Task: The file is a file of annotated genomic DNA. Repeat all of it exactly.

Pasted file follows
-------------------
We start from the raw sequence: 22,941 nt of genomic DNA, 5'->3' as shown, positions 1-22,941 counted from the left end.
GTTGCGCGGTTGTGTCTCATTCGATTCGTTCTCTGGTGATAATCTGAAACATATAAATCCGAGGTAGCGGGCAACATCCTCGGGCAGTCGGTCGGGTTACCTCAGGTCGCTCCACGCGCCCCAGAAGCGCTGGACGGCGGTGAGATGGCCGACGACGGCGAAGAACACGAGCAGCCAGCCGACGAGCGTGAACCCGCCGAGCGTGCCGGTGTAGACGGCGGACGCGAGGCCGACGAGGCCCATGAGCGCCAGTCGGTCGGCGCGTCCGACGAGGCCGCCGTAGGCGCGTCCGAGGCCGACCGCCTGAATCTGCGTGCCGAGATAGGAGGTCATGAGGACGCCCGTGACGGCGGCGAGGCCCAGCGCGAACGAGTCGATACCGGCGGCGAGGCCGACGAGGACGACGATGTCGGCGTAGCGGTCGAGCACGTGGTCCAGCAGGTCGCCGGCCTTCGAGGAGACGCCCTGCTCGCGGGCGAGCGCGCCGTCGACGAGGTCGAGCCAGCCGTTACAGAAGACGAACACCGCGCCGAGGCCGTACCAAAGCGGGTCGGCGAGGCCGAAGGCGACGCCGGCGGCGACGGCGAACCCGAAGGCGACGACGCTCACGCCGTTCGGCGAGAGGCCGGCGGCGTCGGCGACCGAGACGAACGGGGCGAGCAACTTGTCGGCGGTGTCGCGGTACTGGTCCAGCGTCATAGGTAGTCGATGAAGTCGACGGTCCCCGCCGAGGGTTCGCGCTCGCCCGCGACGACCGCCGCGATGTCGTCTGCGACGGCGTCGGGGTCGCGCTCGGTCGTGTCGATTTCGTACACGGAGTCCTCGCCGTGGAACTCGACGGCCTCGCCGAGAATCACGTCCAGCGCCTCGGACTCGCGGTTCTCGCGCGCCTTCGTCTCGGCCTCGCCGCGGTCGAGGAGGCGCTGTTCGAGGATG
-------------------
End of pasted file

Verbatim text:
We start from the raw sequence: 22,941 nt of genomic DNA, 5'->3' as shown, positions 1-22,941 counted from the left end.
GTTGCGCGGTTGTGTCTCATTCGATTCGTTCTCTGGTGATAATCTGAAACATATAAATCCGAGGTAGCGGGCAACATCCTCGGGCAGTCGGTCGGGTTACCTCAGGTCGCTCCACGCGCCCCAGAAGCGCTGGACGGCGGTGAGATGGCCGACGACGGCGAAGAACACGAGCAGCCAGCCGACGAGCGTGAACCCGCCGAGCGTGCCGGTGTAGACGGCGGACGCGAGGCCGACGAGGCCCATGAGCGCCAGTCGGTCGGCGCGTCCGACGAGGCCGCCGTAGGCGCGTCCGAGGCCGACCGCCTGAATCTGCGTGCCGAGATAGGAGGTCATGAGGACGCCCGTGACGGCGGCGAGGCCCAGCGCGAACGAGTCGATACCGGCGGCGAGGCCGACGAGGACGACGATGTCGGCGTAGCGGTCGAGCACGTGGTCCAGCAGGTCGCCGGCCTTCGAGGAGACGCCCTGCTCGCGGGCGAGCGCGCCGTCGACGAGGTCGAGCCAGCCGTTACAGAAGACGAACACCGCGCCGAGGCCGTACCAAAGCGGGTCGGCGAGGCCGAAGGCGACGCCGGCGGCGACGGCGAACCCGAAGGCGACGACGCTCACGCCGTTCGGCGAGAGGCCGGCGGCGTCGGCGACCGAGACGAACGGGGCGAGCAACTTGTCGGCGGTGTCGCGGTACTGGTCCAGCGTCATAGGTAGTCGATGAAGTCGACGGTCCCCGCCGAGGGTTCGCGCTCGCCCGCGACGACCGCCGCGATGTCGTCTGCGACGGCGTCGGGGTCGCGCTCGGTCGTGTCGATTTCGTACACGGAGTCCTCGCCGTGGAACTCGACGGCCTCGCCGAGAATCACGTCCAGCGCCTCGGACTCGCGGTTCTCGCGCGCCTTCGTCTCGGCCTCGCCGCGGTCGAGGAGGCGCTGTTCGAGGATG